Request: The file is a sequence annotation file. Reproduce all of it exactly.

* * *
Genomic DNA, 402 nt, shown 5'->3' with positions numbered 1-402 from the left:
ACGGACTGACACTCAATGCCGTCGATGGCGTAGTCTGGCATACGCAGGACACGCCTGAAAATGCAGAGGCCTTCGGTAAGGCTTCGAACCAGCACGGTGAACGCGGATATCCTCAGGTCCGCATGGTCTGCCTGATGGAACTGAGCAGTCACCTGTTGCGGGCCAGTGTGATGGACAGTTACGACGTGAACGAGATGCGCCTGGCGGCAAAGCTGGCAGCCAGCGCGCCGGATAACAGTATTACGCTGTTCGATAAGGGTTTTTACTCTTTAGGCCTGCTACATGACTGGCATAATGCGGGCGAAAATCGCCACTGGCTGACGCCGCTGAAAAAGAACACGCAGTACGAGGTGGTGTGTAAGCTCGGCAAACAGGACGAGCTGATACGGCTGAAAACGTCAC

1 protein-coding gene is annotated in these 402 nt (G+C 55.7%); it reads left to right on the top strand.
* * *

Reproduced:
Genomic DNA, 402 nt, shown 5'->3' with positions numbered 1-402 from the left:
ACGGACTGACACTCAATGCCGTCGATGGCGTAGTCTGGCATACGCAGGACACGCCTGAAAATGCAGAGGCCTTCGGTAAGGCTTCGAACCAGCACGGTGAACGCGGATATCCTCAGGTCCGCATGGTCTGCCTGATGGAACTGAGCAGTCACCTGTTGCGGGCCAGTGTGATGGACAGTTACGACGTGAACGAGATGCGCCTGGCGGCAAAGCTGGCAGCCAGCGCGCCGGATAACAGTATTACGCTGTTCGATAAGGGTTTTTACTCTTTAGGCCTGCTACATGACTGGCATAATGCGGGCGAAAATCGCCACTGGCTGACGCCGCTGAAAAAGAACACGCAGTACGAGGTGGTGTGTAAGCTCGGCAAACAGGACGAGCTGATACGGCTGAAAACGTCAC

1 protein-coding gene is annotated in these 402 nt (G+C 55.7%); it reads left to right on the top strand.